Do stingless bees go to live next door?

Here’s a short Q and A between some native bee hive owners and the Bee Whisperer, Tim Heard:

Hi, Tim

My friends S and G have one of your hives and it’s fine.

G has put an empty hive resting above that hive for over a year hoping those in the hive below would populate it but he doesn’t observe any to and froing there.

I wonder if you have any advice for us so we can get the little critters into the empty one, please, Tim?



We received this reply from Tim:

Hi Michael, S and G,

There is only a very low probability of capturing a swarm of bees from an existing nearby hive into an empty box. There are a few reports of this occurring for Austroplebeia species bees. It is even rarer for Tetragonula species.

It seems that empty boxes are not recognized or accepted by scout bees searching for a location to found a new nest. Perhaps the search cues that bees instinctively use to find and identify a suitable location are not satisfied by the artificial appearance, smell and or feel of a hive box.

But when your hive reaches 8kg, you can use the empty box to split the full one, like I did at Michaels last month.

Regards, Tim

2 Responses to “Do stingless bees go to live next door?”
  1. Grant McCall says:

    We are thinking about establishing a hive of native bees in South Durras, next to a weekender we have there. The stingless quality of native bees is a big factor in our choice of going in that direction: there are not that many neighbours as we are in the middle of the Murramarang National Forest, but we would like to keep friendly with those we do have.
    Neither of us ever have done bee keeping before.
    We are going along to a meeting of the Urban Hive later on this month to begin to get some knowledge.
    We shall starting looking around for bee keeping supplies and advice after the meeting.

  2. Daniel Klaer says:

    I know Tim well and he is the man when it comes to native bees! I am not disputing anything he says above but I am sure he wouldn’t mind me sharing the following story.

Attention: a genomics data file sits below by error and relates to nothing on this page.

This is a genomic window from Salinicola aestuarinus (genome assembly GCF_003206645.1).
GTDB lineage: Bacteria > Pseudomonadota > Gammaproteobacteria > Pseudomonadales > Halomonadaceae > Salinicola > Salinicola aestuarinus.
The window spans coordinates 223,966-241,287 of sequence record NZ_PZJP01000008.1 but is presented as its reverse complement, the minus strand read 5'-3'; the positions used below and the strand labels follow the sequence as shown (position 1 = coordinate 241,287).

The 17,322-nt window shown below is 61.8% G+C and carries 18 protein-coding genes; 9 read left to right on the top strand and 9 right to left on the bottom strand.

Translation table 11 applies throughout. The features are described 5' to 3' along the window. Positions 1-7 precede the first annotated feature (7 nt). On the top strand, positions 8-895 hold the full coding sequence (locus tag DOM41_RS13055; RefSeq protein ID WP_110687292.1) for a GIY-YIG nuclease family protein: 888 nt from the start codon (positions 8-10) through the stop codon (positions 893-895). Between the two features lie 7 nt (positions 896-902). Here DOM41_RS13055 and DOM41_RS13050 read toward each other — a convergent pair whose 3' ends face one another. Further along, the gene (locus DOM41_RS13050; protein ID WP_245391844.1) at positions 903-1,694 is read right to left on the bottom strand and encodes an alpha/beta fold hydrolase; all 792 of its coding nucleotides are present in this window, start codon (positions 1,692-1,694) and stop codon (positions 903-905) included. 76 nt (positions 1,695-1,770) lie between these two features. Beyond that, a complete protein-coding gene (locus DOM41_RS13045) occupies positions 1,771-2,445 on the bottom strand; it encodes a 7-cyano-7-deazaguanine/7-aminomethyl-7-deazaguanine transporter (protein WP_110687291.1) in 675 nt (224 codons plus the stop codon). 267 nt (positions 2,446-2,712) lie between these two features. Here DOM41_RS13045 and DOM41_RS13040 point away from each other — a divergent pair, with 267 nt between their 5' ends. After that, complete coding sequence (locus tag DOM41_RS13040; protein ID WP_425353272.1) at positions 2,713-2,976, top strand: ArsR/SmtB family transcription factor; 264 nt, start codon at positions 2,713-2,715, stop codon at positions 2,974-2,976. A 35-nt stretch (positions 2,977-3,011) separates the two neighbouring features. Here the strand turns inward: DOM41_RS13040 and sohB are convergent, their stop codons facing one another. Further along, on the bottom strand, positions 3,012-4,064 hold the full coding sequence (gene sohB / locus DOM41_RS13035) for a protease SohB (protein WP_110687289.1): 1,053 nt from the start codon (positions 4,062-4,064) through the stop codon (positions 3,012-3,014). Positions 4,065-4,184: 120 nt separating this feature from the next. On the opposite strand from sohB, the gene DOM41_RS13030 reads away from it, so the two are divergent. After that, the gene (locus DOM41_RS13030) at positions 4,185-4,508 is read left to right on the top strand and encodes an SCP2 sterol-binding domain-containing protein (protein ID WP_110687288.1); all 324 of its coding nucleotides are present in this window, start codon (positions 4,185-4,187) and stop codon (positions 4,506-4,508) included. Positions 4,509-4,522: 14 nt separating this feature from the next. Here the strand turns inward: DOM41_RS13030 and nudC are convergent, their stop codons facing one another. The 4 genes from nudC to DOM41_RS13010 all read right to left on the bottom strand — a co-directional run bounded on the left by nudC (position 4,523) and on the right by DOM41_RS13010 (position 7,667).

My partner has friends that had often talked to me about their native bee hive (being that I keep both native bees and European honeybees). When I visited their hive I was surprised to find two flourishing hives side by side. I asked when they had done the split. They hadn’t!

    Like S & G above they had simply put an empty hive beside there existing hive and the bees had moved in. For that to happen was extremely unlikely (as Tim mentions above) but it did happen.

    I guess the moral of the story is if you try something enough times perhaps it will happen. That doesn’t make it the best/most efficient way forward though. I have been using soft splits/eductions for years and still have a very slow turnaround time with them. A soft split is another method of hive propagation that is I guess halfway between catching a swarm and the tried and tested hive split). If you want more hives, splitting is the way to go.

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  • Michael Mobbs

    Michael is a former Environmental Lawyer who is uniquely placed to consult in four main areas:

    • Sustainability Coach and Speaker,
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